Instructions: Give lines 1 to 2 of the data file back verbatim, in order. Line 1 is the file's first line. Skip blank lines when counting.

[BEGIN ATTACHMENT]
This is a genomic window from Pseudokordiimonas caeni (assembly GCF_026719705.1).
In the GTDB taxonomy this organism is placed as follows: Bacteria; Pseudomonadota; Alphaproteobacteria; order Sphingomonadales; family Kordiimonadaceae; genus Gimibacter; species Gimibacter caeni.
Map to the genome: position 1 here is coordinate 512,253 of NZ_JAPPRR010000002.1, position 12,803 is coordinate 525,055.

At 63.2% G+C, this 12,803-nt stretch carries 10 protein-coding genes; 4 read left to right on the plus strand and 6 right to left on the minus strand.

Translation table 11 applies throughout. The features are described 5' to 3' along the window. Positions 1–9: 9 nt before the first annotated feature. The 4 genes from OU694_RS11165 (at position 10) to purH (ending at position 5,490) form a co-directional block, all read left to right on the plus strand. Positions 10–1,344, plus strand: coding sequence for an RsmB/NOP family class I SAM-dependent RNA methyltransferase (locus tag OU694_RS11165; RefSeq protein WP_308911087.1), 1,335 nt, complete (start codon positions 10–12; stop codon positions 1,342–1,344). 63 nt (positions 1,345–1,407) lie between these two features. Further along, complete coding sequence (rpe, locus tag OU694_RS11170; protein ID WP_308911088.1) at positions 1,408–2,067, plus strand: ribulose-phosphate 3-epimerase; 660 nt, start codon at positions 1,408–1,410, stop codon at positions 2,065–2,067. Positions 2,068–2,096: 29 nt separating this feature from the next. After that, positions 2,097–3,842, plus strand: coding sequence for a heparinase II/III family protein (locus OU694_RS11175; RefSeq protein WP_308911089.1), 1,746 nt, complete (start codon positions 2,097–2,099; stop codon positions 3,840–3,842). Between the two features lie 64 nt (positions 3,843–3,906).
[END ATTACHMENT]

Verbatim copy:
This is a genomic window from Pseudokordiimonas caeni (assembly GCF_026719705.1).
In the GTDB taxonomy this organism is placed as follows: Bacteria; Pseudomonadota; Alphaproteobacteria; order Sphingomonadales; family Kordiimonadaceae; genus Gimibacter; species Gimibacter caeni.